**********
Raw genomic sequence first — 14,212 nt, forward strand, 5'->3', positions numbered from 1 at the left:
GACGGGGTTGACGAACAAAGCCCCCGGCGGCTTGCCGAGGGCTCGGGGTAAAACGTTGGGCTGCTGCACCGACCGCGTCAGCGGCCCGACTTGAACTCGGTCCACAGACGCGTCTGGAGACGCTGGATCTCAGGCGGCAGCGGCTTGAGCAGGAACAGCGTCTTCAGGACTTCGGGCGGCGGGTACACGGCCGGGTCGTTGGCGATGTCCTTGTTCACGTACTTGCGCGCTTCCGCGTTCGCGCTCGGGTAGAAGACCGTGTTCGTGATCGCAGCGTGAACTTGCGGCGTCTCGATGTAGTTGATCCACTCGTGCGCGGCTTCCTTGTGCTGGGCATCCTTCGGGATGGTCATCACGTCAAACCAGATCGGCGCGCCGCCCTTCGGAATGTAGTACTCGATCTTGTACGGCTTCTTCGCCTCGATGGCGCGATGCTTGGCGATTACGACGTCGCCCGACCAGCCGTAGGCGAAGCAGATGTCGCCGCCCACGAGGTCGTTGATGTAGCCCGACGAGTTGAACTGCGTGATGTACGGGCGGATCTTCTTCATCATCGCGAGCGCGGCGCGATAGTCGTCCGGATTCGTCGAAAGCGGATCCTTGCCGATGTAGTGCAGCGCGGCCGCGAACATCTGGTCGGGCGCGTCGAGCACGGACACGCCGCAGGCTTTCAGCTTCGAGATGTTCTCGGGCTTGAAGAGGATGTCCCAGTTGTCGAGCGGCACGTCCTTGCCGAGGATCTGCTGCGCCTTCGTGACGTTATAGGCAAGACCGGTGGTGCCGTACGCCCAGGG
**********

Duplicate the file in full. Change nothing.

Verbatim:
Raw genomic sequence first — 14,212 nt, forward strand, 5'->3', positions numbered from 1 at the left:
GACGGGGTTGACGAACAAAGCCCCCGGCGGCTTGCCGAGGGCTCGGGGTAAAACGTTGGGCTGCTGCACCGACCGCGTCAGCGGCCCGACTTGAACTCGGTCCACAGACGCGTCTGGAGACGCTGGATCTCAGGCGGCAGCGGCTTGAGCAGGAACAGCGTCTTCAGGACTTCGGGCGGCGGGTACACGGCCGGGTCGTTGGCGATGTCCTTGTTCACGTACTTGCGCGCTTCCGCGTTCGCGCTCGGGTAGAAGACCGTGTTCGTGATCGCAGCGTGAACTTGCGGCGTCTCGATGTAGTTGATCCACTCGTGCGCGGCTTCCTTGTGCTGGGCATCCTTCGGGATGGTCATCACGTCAAACCAGATCGGCGCGCCGCCCTTCGGAATGTAGTACTCGATCTTGTACGGCTTCTTCGCCTCGATGGCGCGATGCTTGGCGATTACGACGTCGCCCGACCAGCCGTAGGCGAAGCAGATGTCGCCGCCCACGAGGTCGTTGATGTAGCCCGACGAGTTGAACTGCGTGATGTACGGGCGGATCTTCTTCATCATCGCGAGCGCGGCGCGATAGTCGTCCGGATTCGTCGAAAGCGGATCCTTGCCGATGTAGTGCAGCGCGGCCGCGAACATCTGGTCGGGCGCGTCGAGCACGGACACGCCGCAGGCTTTCAGCTTCGAGATGTTCTCGGGCTTGAAGAGGATGTCCCAGTTGTCGAGCGGCACGTCCTTGCCGAGGATCTGCTGCGCCTTCGTGACGTTATAGGCAAGACCGGTGGTGCCGTACGCCCAGGG